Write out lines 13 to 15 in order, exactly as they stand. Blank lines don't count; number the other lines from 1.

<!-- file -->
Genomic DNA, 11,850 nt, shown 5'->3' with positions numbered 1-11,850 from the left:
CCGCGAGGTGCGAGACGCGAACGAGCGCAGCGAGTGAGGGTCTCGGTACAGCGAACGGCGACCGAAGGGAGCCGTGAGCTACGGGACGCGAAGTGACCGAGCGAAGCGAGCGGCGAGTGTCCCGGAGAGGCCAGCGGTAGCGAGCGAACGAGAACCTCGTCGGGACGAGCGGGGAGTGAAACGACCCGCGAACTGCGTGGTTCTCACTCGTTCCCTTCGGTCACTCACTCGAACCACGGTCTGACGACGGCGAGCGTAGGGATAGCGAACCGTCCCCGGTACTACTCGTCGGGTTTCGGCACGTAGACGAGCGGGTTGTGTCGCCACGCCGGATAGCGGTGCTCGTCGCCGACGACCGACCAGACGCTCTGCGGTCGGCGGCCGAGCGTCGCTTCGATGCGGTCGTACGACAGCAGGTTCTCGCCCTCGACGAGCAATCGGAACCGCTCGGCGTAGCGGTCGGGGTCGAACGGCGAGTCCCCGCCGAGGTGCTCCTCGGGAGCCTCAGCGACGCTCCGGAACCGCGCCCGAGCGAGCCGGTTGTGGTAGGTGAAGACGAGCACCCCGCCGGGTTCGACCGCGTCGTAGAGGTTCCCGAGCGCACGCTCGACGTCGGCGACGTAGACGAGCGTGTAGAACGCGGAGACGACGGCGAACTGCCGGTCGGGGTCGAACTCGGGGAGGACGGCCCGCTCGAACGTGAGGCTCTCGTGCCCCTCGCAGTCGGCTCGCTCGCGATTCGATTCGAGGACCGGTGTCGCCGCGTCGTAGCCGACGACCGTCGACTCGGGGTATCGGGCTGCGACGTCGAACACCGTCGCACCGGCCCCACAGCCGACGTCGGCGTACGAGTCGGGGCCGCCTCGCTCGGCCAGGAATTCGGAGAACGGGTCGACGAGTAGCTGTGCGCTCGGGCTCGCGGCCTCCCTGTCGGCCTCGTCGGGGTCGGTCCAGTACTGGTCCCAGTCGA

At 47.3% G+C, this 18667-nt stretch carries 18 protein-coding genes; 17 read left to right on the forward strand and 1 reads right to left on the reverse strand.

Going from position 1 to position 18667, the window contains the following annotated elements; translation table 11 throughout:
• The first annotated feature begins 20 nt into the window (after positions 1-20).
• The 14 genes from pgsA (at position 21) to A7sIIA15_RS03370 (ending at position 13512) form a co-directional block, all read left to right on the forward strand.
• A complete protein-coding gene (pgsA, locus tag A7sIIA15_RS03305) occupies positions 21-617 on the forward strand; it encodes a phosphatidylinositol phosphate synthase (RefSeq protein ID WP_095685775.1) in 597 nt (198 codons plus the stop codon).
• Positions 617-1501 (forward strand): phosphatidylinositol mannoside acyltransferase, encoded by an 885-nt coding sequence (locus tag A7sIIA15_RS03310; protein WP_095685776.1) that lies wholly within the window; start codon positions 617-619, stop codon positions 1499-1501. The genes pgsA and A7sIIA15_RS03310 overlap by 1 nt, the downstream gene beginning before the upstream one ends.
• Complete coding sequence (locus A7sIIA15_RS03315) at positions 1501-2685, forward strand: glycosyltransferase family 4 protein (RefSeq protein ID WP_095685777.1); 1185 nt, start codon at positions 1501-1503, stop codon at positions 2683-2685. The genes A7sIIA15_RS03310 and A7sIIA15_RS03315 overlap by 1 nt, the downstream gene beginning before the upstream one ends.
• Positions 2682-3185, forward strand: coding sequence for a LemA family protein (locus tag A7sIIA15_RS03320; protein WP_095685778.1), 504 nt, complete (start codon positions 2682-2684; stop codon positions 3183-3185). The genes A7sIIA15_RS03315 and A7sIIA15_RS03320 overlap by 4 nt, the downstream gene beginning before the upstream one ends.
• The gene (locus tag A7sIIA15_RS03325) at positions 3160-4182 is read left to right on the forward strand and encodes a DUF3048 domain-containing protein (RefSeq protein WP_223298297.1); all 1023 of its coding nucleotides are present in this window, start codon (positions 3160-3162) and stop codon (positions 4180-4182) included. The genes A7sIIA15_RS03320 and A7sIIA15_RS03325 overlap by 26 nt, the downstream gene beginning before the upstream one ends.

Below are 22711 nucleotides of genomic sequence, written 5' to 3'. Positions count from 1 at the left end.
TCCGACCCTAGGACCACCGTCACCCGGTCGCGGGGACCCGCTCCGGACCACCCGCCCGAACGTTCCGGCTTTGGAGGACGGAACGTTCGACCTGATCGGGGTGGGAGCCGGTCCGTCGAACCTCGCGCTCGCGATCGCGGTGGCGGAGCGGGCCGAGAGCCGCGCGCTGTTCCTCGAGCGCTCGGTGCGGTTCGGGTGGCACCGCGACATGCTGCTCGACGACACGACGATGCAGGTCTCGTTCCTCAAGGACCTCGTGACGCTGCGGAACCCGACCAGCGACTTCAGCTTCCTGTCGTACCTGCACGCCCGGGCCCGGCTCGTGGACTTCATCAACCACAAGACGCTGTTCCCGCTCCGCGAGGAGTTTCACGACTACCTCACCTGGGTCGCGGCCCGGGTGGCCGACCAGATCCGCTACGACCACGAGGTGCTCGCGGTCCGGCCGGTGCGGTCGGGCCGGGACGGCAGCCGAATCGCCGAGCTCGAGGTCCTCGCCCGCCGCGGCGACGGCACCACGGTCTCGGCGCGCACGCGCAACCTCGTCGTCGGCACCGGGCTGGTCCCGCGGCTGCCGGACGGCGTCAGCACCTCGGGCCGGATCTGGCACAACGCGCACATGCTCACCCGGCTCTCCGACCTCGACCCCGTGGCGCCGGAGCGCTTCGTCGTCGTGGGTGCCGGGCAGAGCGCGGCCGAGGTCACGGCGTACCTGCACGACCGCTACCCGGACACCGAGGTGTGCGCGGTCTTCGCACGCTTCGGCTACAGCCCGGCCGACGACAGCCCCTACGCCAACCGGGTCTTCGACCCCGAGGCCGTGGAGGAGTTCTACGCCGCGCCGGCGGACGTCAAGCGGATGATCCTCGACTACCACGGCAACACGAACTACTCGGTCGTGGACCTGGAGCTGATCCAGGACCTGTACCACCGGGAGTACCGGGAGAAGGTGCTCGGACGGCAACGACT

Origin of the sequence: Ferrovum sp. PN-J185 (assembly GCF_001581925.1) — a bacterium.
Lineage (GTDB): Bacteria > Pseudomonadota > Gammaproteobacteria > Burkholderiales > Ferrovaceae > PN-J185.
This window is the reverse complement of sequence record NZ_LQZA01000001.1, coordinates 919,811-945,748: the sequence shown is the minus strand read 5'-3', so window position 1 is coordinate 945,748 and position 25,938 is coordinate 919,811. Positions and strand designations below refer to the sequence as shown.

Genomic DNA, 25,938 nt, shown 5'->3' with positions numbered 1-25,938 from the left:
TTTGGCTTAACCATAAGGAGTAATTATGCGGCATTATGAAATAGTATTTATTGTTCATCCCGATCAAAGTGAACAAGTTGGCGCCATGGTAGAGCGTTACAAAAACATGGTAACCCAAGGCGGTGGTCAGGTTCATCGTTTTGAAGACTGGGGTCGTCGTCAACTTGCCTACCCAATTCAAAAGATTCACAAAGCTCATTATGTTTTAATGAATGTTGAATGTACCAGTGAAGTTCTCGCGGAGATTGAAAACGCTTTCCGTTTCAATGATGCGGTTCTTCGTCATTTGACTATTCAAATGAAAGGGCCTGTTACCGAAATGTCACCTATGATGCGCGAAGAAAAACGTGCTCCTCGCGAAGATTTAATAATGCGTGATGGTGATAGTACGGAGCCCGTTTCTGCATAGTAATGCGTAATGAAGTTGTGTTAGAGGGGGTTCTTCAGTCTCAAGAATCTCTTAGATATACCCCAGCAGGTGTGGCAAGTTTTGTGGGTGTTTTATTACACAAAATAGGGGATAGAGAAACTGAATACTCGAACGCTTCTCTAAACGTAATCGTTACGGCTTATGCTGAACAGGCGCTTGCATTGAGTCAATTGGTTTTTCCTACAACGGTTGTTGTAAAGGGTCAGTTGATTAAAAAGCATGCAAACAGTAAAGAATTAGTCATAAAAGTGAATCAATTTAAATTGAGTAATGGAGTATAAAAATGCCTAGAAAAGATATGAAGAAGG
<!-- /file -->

TCCGACCCTAGGACCACCGTCACCCGGTCGCGGGGACCCGCTCCGGACCACCCGCCCGAACGTTCCGGCTTTGGAGGACGGAACGTTCGACCTGATCGGGGTGGGAGCCGGTCCGTCGAACCTCGCGCTCGCGATCGCGGTGGCGGAGCGGGCCGAGAGCCGCGCGCTGTTCCTCGAGCGCTCGGTGCGGTTCGGGTGGCACCGCGACATGCTGCTCGACGACACGACGATGCAGGTCTCGTTCCTCAAGGACCTCGTGACGCTGCGGAACCCGACCAGCGACTTCAGCTTCCTGTCGTACCTGCACGCCCGGGCCCGGCTCGTGGACTTCATCAACCACAAGACGCTGTTCCCGCTCCGCGAGGAGTTTCACGACTACCTCACCTGGGTCGCGGCCCGGGTGGCCGACCAGATCCGCTACGACCACGAGGTGCTCGCGGTCCGGCCGGTGCGGTCGGGCCGGGACGGCAGCCGAATCGCCGAGCTCGAGGTCCTCGCCCGCCGCGGCGACGGCACCACGGTCTCGGCGCGCACGCGCAACCTCGTCGTCGGCACCGGGCTGGTCCCGCGGCTGCCGGACGGCGTCAGCACCTCGGGCCGGATCTGGCACAACGCGCACATGCTCACCCGGCTCTCCGACCTCGACCCCGTGGCGCCGGAGCGCTTCGTCGTCGTGGGTGCCGGGCAGAGCGCGGCCGAGGTCACGGCGTACCTGCACGACCGCTACCCGGACACCGAGGTGTGCGCGGTCTTCGCACGCTTCGGCTACAGCCCGGCCGACGACAGCCCCTACGCCAACCGGGTCTTCGACCCCGAGGCCGTGGAGGAGTTCTACGCCGCGCCGGCGGACGTCAAGCGGATGATCCTCGACTACCACGGCAACACGAACTACTCGGTCGTGGACCTGGAGCTGATCCAGGACCTGTACCACCGGGAGTACCGGGAGAAGGTGCTCGGACGGCAACGACT

Origin of the sequence: Ferrovum sp. PN-J185 (assembly GCF_001581925.1) — a bacterium.
Lineage (GTDB): Bacteria > Pseudomonadota > Gammaproteobacteria > Burkholderiales > Ferrovaceae > PN-J185.